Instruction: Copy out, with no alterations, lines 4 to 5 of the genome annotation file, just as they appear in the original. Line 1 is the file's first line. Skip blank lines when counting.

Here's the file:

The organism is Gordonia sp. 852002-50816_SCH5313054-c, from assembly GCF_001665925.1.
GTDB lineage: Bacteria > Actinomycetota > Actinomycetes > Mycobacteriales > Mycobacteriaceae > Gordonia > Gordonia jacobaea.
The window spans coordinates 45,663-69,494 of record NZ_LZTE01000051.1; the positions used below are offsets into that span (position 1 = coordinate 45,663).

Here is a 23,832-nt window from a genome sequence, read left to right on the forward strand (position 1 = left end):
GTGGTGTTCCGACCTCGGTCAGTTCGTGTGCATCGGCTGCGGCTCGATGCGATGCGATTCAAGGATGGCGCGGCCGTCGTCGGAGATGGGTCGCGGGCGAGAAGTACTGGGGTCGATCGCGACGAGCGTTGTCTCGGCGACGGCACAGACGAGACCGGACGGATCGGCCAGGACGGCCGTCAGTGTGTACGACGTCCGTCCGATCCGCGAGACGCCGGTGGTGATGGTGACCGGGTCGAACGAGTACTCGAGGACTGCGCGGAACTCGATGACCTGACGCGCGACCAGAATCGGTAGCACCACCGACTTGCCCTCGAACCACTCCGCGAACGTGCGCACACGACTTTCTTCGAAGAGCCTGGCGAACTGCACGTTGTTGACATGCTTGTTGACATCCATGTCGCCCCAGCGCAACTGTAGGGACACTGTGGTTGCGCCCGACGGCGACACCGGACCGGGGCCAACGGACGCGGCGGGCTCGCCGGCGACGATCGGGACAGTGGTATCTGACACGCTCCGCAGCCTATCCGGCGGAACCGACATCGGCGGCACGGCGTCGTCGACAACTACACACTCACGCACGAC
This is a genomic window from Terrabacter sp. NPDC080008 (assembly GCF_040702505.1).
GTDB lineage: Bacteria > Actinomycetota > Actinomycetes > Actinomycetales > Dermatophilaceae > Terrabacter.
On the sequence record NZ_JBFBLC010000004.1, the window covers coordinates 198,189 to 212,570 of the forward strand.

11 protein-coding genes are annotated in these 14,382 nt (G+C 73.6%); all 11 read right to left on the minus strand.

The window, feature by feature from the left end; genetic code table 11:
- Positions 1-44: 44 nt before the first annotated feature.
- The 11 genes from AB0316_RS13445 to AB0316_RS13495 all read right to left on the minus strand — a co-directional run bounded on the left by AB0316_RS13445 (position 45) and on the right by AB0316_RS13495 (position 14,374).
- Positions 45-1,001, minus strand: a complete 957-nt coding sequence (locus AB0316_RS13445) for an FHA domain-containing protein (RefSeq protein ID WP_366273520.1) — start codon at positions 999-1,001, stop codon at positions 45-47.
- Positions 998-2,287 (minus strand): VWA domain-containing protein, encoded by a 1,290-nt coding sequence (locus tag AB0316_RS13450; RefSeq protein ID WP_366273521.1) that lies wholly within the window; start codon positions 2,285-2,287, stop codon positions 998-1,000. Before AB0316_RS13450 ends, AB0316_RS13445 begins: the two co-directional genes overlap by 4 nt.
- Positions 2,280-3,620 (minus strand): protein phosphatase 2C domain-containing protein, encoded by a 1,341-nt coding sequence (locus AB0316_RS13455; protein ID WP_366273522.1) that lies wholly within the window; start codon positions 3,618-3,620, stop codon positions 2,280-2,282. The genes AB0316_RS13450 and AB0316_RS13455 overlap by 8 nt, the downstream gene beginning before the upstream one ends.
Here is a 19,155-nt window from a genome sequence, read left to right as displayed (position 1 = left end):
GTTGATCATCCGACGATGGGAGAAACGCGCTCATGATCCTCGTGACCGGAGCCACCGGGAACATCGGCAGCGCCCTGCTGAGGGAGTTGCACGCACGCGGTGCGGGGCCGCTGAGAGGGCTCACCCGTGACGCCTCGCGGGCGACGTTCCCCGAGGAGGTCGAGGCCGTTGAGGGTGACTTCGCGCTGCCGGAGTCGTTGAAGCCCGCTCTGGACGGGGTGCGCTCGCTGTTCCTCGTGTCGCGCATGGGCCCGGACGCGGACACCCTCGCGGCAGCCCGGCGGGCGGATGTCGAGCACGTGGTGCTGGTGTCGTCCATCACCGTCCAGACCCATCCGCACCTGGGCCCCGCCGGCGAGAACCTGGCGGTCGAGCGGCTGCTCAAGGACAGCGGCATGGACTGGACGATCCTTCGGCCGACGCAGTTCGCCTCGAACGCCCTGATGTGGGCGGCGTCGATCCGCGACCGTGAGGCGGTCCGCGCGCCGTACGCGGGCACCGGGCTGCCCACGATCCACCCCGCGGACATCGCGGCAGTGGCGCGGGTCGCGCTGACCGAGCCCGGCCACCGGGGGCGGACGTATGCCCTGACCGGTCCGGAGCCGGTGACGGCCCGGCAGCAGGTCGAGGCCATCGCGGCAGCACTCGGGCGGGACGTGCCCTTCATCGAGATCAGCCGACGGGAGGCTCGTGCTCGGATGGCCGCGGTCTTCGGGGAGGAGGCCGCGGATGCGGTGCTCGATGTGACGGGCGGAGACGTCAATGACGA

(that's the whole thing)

Here is a 23,832-nt window from a genome sequence, read left to right on the forward strand (position 1 = left end):
GTGGTGTTCCGACCTCGGTCAGTTCGTGTGCATCGGCTGCGGCTCGATGCGATGCGATTCAAGGATGGCGCGGCCGTCGTCGGAGATGGGTCGCGGGCGAGAAGTACTGGGGTCGATCGCGACGAGCGTTGTCTCGGCGACGGCACAGACGAGACCGGACGGATCGGCCAGGACGGCCGTCAGTGTGTACGACGTCCGTCCGATCCGCGAGACGCCGGTGGTGATGGTGACCGGGTCGAACGAGTACTCGAGGACTGCGCGGAACTCGATGACCTGACGCGCGACCAGAATCGGTAGCACCACCGACTTGCCCTCGAACCACTCCGCGAACGTGCGCACACGACTTTCTTCGAAGAGCCTGGCGAACTGCACGTTGTTGACATGCTTGTTGACATCCATGTCGCCCCAGCGCAACTGTAGGGACACTGTGGTTGCGCCCGACGGCGACACCGGACCGGGGCCAACGGACGCGGCGGGCTCGCCGGCGACGATCGGGACAGTGGTATCTGACACGCTCCGCAGCCTATCCGGCGGAACCGACATCGGCGGCACGGCGTCGTCGACAACTACACACTCACGCACGAC